Sunday, November 26, 2017

Creating Memories

The holidays are upon us.  Were you aware of that?  
I was actually shocked when I showed up to work this past Monday and realized it was the week of Thanksgiving.  Oh my!
I don't usually stress over having a perfectly set table or the perfect tree or whatever it is people stress over.  Actually, it's a bit of a relief in that I don't have to think about what's for dinner.  That's pretty much standard.  
Maybe some folks stress because they don't usually cook their own dinner.  
I'm not sure.  
There's a part of me that thinks we (as a society) are no longer used to functioning as a family so stress about doing it "right."
Our families are so scattered, it has become abnormal to be together.  
That thought is sad to me.  It came to my realization as I was looking online for a very old Christmas issue of a magazine and came across books sharing how certain folks (nationalities) celebrate, how to entertain your guests for the holidays, how to decorate to impress, and romantic Christmas tales.  It made me question, do we really expect a storybook Christmas?
I'm not sure what your family's like,
but I do know that our family is nothing like those stories.
It actually might be a funny skit if we tried to act one out.
That doesn't mean our time together doesn't hold 
valuable memories and traditions.
Those memories and traditions just look a little different
 than those of other families - as they should.
One of the fondest (silliest) was the year Papa (my dad) and niece 'C' had a little bit of a whipped cream war.
If you look closely, you'll see he has the big bowl of whipped cream.
It stayed in the washable rooms and didn't get too out of hand and actually began with putting "extra" whipped cream on each other's pie.
It continued most of the day.

* A tradition of ours~ desert first!
We eat desert about 11:30-12:00 then dinner close to 2 o:clock.  We were tired of having pies untouched after the big meal.  When we had my dear friends who are now gone share that his mom did that, we immediately latched on and have had desert first ever since.

* For Thanksgiving (see way back here.)
The kids would make treats for the birds.  My daughter especially enjoyed this.  My son preferred to eat the peanut-butter himself.  I still love this picture.
* A Fond Christmas Memory
When I was a youngster (back when dust was new,) and we went to my maternal grandparents' house for Christmas, I would always admire the tinsel.
I believe it was actually my great-grandmother's.
It was that old, real metal kind that was just shy of 1/8" wide.
Nana would hang each strand individually and after Christmas, she would remove each strand and place it back in the box.
I loved that tinsel and couldn't believe she hung it up 1 strand at a time!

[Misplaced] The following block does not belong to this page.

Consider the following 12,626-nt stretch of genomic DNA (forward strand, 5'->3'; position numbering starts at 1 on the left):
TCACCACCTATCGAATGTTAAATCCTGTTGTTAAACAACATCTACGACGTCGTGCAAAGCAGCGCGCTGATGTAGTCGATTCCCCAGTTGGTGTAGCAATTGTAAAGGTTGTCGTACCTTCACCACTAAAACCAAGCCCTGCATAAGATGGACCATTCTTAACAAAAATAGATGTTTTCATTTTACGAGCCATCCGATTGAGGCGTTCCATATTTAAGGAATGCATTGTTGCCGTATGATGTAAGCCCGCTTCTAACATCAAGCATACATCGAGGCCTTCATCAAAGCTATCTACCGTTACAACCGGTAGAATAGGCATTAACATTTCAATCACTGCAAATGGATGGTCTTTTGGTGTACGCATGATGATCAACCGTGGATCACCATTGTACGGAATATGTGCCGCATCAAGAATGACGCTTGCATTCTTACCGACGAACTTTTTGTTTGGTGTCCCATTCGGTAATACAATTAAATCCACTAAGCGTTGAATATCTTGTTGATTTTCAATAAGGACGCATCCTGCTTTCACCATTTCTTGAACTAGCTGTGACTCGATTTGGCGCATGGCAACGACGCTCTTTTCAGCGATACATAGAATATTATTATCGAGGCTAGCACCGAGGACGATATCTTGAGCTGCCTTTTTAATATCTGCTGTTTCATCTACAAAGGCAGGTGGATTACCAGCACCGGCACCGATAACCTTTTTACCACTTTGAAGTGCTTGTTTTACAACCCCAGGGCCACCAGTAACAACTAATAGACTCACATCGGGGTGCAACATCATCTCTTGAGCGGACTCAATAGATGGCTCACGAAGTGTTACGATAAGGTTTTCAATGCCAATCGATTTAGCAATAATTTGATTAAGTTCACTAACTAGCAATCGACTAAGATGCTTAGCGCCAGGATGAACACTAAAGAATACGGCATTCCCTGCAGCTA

Hanging the tinsel was always a test of patience as a kid.
My mom has that tinsel now.
She doesn't use it every year, but I notice when she does.

* A Tradition for the Kids
When my munchkins were little, things were pretty tight financially.
I was a single mom for most of their youth.  One thing we did was at some point in December we would have a slumber party.  After dinner, we would clear the living-room and bring all kinds of blankets and pillows down and make a big bed.  They would pick a Christmas movie to watch and we would have hot chocky and watch a movie.  And here's the really cool part - on a school night.  Whoa!  It wasn't difficult or expensive, but it was special.

The thing is ~ non of these things that are special to me are in books or movies.  They are just the things that work in our family.  We have a very casual family, and we are comfortable being around one another so other than crowded rooms it's just nice to catch up and visit.

Here's wishing each of you a special holiday season.


  1. Wonderful post, Lady Locust. I love the photos and your stories. The slumber party sounds like so much fun.

  2. A lovely post, Lady Locust. It's so much better to create our own traditions that work for us than trying to do what everyone else does.
    Merry Christmas and happy holidays to you and your family.

  3. I guess what I miss the most is Christmas Eve. I had two sets of grandparents and two sets of aunts and uncles that lived within a mile of us. We'd start by visiting my dad's folks. Often, there was an out-of-town aunt and cousin visiting there, We'd gather around their tree and accept our gifts. Then, we'd do the same at my mom's parents, followed by the two aunts and uncles. They would be doing the same, so once in a while, we'd catch somebody gone and have to go back later. And of course, they'd come to our house and check out our tree and receive the gifts that we had for them. And, of course, there was food and drink (non-alcoholic) at every home. Christmas day we spent at home, though sometimes one or both sets of grandparents would join us for dinner (lunch, they call it now). I hope your holidays continue to be pleasant and blessed.

  4. I love the idea of having dessert first! And the slumber party (on a school night!) is/was inspired. Both are things that will be treasured memories for your family and I'm sure will be passed on to the next generation too.

  5. Dessert first! That's my kind of tradition! My grandmother used to tell of when she was a little girl and her parents would have a friend for dinner who was a physician. That was in the day when physicians still made house calls at all hours of night or day, so whenever he would come for dinner he would ask to eat his dessert first - so he wouldn't miss it if he had to go out on a call!

    Great post. It's the traditions and memories that truly make the holidays special.